July 13, 2010

Asking Questions

Have you tried everything on the Denny’s menu?

For the past few days, I have been digging deep through the OMO archives. Interesting discussion has arisen from looking at what I wrote as far back as two years ago and how much of it still holds true today.

Yesterday, we discussed your social media checklist and one comment kept coming back was the importance of human contact.

Here is a post that was first published last July.

Box of Silly Questions

During my 20+ year radio career, I had the absolute privilege of conducting over five hundred artist interviews. The biggest were the most nerve wracking but for the most part the easiest to chat with once you got rolling. They had done this before.

Do you double down on 16?

They knew you knew they knew you knew who they were. It was the snotty arrogant half-song no names that were the crap shoot.

I had done this enough times that it became apparent that I needed to make the process more interesting to me and hopefully to the audience.

What was the first album you bought?

Think of the conversations you have with the people you just meet. Your drinks haven’t arrived and you have to say something. Work chat is easy but is that all you got?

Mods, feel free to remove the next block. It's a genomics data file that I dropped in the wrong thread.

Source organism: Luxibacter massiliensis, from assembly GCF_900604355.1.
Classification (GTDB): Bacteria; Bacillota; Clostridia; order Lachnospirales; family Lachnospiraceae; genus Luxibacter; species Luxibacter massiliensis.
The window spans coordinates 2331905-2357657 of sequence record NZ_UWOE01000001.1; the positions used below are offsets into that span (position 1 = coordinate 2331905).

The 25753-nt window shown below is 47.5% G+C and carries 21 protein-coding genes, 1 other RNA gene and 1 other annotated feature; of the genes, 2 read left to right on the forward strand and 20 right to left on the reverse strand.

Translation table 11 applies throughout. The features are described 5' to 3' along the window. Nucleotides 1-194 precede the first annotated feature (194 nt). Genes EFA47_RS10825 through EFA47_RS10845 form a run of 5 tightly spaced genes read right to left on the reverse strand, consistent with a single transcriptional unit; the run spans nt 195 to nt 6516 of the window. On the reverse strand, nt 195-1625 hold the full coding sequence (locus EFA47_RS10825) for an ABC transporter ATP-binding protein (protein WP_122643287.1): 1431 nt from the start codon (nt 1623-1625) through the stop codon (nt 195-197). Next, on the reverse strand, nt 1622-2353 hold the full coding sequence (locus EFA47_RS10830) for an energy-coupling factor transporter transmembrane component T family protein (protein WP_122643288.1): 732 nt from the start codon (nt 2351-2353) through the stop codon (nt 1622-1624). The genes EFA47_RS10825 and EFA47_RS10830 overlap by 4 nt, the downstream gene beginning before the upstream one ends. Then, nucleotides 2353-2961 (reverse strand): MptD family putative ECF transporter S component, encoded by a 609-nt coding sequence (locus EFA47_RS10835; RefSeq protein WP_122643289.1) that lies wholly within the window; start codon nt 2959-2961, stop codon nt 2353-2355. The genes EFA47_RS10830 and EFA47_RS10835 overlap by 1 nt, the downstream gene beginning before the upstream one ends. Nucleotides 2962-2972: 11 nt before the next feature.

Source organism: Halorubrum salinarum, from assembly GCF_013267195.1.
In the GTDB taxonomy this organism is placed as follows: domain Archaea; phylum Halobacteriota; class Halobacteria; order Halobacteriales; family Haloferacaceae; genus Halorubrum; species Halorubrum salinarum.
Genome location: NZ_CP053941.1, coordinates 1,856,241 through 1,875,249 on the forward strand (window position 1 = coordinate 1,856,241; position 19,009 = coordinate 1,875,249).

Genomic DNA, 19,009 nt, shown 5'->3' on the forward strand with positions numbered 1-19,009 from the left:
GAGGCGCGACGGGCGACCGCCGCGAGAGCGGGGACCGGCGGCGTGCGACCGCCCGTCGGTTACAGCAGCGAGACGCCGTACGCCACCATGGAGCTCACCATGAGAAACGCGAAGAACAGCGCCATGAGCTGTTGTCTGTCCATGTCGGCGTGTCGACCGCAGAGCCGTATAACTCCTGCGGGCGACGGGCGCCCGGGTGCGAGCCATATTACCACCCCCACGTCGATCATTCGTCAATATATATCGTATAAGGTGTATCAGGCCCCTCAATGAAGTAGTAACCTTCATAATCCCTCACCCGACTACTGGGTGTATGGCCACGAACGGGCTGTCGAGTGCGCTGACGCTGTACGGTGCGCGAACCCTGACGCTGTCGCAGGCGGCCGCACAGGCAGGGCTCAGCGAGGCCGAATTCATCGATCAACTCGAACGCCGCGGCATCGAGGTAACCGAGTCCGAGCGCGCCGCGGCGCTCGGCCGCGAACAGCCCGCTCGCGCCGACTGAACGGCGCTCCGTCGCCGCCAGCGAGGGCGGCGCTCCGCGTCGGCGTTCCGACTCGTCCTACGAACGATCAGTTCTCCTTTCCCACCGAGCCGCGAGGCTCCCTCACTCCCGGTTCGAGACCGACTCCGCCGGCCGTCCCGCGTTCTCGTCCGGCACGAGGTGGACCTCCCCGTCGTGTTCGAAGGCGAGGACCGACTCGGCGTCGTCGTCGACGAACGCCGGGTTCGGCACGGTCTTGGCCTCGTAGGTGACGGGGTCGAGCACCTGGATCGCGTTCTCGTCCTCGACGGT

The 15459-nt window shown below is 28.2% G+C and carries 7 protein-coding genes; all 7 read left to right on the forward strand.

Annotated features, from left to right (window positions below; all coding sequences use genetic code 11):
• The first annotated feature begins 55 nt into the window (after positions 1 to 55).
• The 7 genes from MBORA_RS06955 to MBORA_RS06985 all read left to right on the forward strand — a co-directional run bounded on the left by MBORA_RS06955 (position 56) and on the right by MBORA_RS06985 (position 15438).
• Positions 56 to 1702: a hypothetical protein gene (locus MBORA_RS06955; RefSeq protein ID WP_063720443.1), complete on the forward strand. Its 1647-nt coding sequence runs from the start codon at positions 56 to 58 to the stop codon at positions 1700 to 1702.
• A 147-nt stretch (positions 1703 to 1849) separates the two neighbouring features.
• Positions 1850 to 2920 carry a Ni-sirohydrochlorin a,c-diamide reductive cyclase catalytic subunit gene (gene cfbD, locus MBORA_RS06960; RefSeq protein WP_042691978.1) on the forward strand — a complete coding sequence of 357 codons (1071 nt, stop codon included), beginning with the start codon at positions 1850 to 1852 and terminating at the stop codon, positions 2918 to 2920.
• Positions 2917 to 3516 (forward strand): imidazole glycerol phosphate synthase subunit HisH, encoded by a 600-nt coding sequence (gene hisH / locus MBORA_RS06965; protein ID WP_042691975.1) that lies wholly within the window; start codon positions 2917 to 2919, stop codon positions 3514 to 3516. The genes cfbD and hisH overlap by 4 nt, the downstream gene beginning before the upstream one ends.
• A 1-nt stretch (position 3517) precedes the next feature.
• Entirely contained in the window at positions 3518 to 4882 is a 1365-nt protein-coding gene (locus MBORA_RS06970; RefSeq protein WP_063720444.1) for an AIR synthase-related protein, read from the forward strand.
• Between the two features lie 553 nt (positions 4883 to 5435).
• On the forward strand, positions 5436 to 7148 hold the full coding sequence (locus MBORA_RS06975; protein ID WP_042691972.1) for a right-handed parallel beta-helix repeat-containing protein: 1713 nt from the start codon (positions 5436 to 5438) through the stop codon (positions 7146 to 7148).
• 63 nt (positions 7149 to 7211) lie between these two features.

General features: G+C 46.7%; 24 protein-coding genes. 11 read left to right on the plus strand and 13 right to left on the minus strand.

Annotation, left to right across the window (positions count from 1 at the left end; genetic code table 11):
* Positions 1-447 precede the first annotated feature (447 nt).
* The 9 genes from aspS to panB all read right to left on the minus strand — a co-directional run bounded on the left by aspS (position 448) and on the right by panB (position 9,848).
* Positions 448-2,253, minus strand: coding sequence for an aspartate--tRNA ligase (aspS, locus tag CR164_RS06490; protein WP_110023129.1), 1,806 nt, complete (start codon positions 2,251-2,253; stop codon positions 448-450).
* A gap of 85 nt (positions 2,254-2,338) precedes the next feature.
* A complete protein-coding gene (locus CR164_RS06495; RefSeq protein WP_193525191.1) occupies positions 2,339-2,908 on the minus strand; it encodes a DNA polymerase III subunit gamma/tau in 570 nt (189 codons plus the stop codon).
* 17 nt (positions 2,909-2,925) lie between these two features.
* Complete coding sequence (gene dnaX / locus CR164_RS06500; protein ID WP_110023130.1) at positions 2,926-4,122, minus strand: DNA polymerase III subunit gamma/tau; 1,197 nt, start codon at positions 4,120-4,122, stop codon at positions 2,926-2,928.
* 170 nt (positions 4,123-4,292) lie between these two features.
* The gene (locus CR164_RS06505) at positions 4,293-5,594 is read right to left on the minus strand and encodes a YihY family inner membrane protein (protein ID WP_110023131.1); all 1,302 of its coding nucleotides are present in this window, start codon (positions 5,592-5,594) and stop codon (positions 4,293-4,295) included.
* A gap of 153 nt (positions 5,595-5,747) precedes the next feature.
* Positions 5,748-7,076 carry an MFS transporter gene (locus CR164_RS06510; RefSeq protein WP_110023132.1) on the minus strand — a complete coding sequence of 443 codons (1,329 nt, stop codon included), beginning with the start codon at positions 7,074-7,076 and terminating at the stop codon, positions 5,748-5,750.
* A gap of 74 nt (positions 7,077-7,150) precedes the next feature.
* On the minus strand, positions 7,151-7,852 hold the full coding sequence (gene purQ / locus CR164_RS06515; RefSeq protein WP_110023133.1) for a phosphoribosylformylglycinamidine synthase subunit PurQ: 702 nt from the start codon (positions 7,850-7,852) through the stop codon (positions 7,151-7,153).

How many shirts do you own?

There were some serious questions and frivolous ones. This was a place to put the topics unrelated to the artists’ work.

This was a list of those gems that brought real life in to the interview. Rock stars do live in the real world; they have families and drive cars and have dreams and all that was represented on the list.

Did your father own a train set?

Do you still have your first royalty pay stub? Are your parents proud of you? Has it turned out exactly how you figured it would? What are all those people who made fun of you at school thinking now?

Can you name your grade three teacher?

Over its lifetime, the list grew with topics that spanned as wide as the human mind and beyond. Everyone participated and the answers were priceless.

As the chatter increases around social media, something you may want to pay close attention to is your ability to navigate social situations. Once past the blogs and tweets, we eventually have to operate real human interaction.


This is not to suggest each meeting turns in to a fuzzy discussion but rather a reminder that we are all just people. And perhaps better than weather chat.

Do you have a box of silly questions?

Helping you integrate all you do with all you do.

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